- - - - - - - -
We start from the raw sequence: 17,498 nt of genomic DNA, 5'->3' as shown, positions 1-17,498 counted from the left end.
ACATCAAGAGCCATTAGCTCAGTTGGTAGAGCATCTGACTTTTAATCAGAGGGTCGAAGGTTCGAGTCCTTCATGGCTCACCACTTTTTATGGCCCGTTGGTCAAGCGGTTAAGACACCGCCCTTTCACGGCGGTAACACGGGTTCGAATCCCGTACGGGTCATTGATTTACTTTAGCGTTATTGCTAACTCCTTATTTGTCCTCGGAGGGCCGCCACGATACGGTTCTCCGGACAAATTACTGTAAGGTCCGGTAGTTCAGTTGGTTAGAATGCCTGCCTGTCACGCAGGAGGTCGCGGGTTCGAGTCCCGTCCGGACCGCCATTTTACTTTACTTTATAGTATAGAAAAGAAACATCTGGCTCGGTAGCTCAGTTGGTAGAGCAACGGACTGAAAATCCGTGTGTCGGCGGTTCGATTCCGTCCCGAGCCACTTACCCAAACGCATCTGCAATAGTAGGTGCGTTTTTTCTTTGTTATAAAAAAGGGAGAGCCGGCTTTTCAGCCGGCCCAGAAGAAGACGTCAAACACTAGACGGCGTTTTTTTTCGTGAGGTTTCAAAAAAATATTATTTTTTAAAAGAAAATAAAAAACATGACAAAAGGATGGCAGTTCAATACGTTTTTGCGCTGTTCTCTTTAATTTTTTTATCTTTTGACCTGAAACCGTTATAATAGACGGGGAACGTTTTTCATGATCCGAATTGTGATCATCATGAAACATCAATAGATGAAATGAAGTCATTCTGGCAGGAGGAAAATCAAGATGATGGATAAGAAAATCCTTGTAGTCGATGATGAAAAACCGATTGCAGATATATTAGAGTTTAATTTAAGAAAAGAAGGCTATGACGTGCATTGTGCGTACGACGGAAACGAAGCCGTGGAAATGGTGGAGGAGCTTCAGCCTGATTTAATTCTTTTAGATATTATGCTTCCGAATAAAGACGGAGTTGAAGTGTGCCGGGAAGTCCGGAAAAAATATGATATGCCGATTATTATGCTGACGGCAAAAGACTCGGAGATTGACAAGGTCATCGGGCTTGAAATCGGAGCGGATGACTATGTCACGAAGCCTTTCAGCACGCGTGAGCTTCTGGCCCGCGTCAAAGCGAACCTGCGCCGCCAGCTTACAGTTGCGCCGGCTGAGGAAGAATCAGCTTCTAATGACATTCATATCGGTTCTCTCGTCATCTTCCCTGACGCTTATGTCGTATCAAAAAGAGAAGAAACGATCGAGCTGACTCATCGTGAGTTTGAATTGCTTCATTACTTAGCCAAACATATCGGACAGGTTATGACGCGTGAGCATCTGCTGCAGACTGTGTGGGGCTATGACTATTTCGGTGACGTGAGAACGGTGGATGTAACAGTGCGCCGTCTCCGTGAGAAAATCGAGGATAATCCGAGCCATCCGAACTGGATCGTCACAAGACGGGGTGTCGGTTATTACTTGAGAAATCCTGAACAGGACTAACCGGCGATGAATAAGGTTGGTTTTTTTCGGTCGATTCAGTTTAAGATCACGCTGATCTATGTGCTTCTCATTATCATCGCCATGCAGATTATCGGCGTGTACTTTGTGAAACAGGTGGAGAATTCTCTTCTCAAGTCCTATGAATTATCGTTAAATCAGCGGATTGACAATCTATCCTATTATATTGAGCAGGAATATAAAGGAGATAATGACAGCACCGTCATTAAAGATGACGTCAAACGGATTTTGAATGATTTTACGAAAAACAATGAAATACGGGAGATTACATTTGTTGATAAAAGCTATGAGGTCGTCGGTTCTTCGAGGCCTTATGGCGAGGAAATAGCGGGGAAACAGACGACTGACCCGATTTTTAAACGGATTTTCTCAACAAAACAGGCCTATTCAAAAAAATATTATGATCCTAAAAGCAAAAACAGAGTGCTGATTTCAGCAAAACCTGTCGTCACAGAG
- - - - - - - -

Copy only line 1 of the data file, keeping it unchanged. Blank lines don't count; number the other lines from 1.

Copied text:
We start from the raw sequence: 17,498 nt of genomic DNA, 5'->3' as shown, positions 1-17,498 counted from the left end.